Income Tax officials yesterday, i.e. 14th February 2023 searched the BBC’s Delhi and Mumbai offices and seized phones and laptops, weeks after the UK national broadcaster’s documentary on Prime Minister Narendra Modi and the deadly communal riots in Gujarat in 2002 sparked huge controversy.
Tax authorities sealed the offices of the BBC (British Broadcasting Corporation) for a “survey” related to alleged diversion of profits and irregularities in transfer pricing.
The survey will continue until at least tomorrow and officers are expected to search the offices throughout the night. Sources say that Income Tax officials are probing the account details since 2012.
“Income Tax officials are currently at BBC offices in New Delhi and Mumbai and we are co-operating fully. We hope this situation is resolved as soon as possible,” the BBC tweeted.
Documents were confiscated and phones and laptops of journalists were taken away. Six hours after the search began, the employees were only allowed to leave after their laptops were scanned. Visuals showed some of the employees arguing with the officers.
A BBC journalist told NDTV that after asking staff to log in, officials used the keyword “tax” to search for information on the desktop.
In a memo sent to the BBC staff, they have been asked to stay away from people who are not in the office. It has also asked its employees to refrain from commenting on the searches on social media.
Tax officials insisted that it was a survey, not a search, and that the phones would be returned.
Income Tax sources said, “We needed some clarification and for that our team is visiting BBC office and we are conducting a survey. Our officials have gone to check the ledger, it is not a search.” For balance sheet and statement of accounts.
The opposition accused the government of targeting the BBC for airing a documentary critical of Prime Minister Modi on the 2002 riots in Gujarat, when he was chief minister. The Editors Guild of India said the raids were part of a “wider trend of using government agencies to intimidate or harass press organizations critical of government policies”.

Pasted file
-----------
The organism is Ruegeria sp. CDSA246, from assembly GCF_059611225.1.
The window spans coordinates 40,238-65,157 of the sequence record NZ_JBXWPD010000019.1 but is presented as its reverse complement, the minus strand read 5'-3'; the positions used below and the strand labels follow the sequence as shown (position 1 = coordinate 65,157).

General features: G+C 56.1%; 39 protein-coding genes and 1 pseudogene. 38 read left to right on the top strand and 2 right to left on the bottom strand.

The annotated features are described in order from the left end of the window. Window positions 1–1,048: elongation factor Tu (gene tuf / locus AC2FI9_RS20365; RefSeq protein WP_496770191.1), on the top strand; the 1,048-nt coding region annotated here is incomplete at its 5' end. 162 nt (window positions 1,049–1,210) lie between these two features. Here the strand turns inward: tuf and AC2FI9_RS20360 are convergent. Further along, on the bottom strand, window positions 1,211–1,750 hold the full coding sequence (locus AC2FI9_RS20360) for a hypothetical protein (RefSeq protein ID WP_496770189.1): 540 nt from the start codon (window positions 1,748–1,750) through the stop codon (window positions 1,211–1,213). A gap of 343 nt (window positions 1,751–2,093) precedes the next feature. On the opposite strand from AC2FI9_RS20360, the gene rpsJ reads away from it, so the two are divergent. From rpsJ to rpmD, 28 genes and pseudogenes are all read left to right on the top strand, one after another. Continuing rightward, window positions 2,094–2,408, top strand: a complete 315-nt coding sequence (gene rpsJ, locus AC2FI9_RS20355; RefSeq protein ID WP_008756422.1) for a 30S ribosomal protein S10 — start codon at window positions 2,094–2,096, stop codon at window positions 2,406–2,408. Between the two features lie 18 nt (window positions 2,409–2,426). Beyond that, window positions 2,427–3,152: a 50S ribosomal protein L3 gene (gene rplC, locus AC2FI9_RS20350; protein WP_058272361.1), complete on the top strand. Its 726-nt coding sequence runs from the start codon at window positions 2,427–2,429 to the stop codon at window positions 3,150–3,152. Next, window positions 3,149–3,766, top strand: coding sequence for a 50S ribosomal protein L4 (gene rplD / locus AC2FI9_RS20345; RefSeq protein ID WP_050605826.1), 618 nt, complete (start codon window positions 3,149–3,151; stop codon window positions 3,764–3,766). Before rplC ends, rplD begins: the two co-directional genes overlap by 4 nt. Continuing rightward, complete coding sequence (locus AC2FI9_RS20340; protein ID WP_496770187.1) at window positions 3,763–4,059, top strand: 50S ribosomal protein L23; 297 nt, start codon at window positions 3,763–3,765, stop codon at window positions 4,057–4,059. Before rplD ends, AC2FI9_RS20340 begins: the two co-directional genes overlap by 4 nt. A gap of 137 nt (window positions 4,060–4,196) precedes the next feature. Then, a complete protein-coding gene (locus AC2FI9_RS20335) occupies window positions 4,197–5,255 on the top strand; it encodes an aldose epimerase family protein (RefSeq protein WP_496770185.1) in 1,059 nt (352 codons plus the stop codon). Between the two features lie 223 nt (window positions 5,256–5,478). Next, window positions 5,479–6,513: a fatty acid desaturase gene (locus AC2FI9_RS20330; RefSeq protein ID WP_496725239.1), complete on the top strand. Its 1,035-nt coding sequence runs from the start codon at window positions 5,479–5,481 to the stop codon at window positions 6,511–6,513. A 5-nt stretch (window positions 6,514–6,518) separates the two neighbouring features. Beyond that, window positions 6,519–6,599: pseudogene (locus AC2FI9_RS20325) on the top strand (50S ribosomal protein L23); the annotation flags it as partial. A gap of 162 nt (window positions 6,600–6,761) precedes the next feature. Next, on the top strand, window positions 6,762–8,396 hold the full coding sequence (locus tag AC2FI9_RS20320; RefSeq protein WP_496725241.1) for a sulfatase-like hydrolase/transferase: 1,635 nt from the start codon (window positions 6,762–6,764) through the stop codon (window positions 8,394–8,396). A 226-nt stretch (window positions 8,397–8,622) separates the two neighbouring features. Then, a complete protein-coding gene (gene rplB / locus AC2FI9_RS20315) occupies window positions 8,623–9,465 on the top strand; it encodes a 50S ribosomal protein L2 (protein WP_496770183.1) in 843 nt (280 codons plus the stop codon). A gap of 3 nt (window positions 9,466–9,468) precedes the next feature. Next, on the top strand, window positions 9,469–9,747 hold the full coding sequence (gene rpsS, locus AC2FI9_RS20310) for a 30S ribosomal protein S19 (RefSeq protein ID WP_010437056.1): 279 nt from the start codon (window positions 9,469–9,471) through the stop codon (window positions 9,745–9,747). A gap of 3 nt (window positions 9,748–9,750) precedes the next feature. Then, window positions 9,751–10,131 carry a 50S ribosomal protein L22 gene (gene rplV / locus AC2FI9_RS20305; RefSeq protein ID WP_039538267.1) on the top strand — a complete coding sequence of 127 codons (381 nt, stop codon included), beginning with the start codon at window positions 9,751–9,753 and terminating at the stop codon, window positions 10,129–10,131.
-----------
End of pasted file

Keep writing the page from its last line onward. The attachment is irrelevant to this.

The two-part series, “India: The Modi Question”, was pulled from public forums last month. The Center used emergency powers under IT rules to block YouTube videos and Twitter posts sharing links to the documentary. The government called the documentary “hostile propaganda and anti-India garbage”.
Opposition leaders and students protested what they called blatant censorship by holding public screenings of the documentary, which led to clashes between students, college officials and the police on campus.
Congress leader Jairam remarked, “Here we are asking for a Joint Parliamentary Committee (JPC) probe into the Adani-Hindenburg row, and there the government is harassing the BBC. So he takes the wrong decision)” Ramesh.
Trinamool Congress MP Mahua Moitra joked in a tweet: “Report of Income Tax raid at Delhi office of BBC. Wow, really? How unexpected.”
Samajwadi Party leader Akhilesh Yadav wrote in Hindi, “When a government stands for fear and repression instead of fearlessness, it should realize that the end is near.”
The ruling BJP called the BBC “venomous, superficial and agenda-driven reporting” and said the Income Tax Department should be allowed to do its job. “No person or agency can be above the law. If they are working in India, they need to follow Indian law. If they have not done anything illegal, then what is there to worry about? Opposition Why are the parties defending the agency for being cheap and cheap.” politics,” said BJP spokesperson Gaurav Bhatia. He also mocked the BBC as a “corrupt, rubbish corporation (corrupt, pointless corporation)”.
Last week, the Supreme Court rejected a request for a complete ban on the BBC in India over the documentary, calling the petition “wholly misplaced”.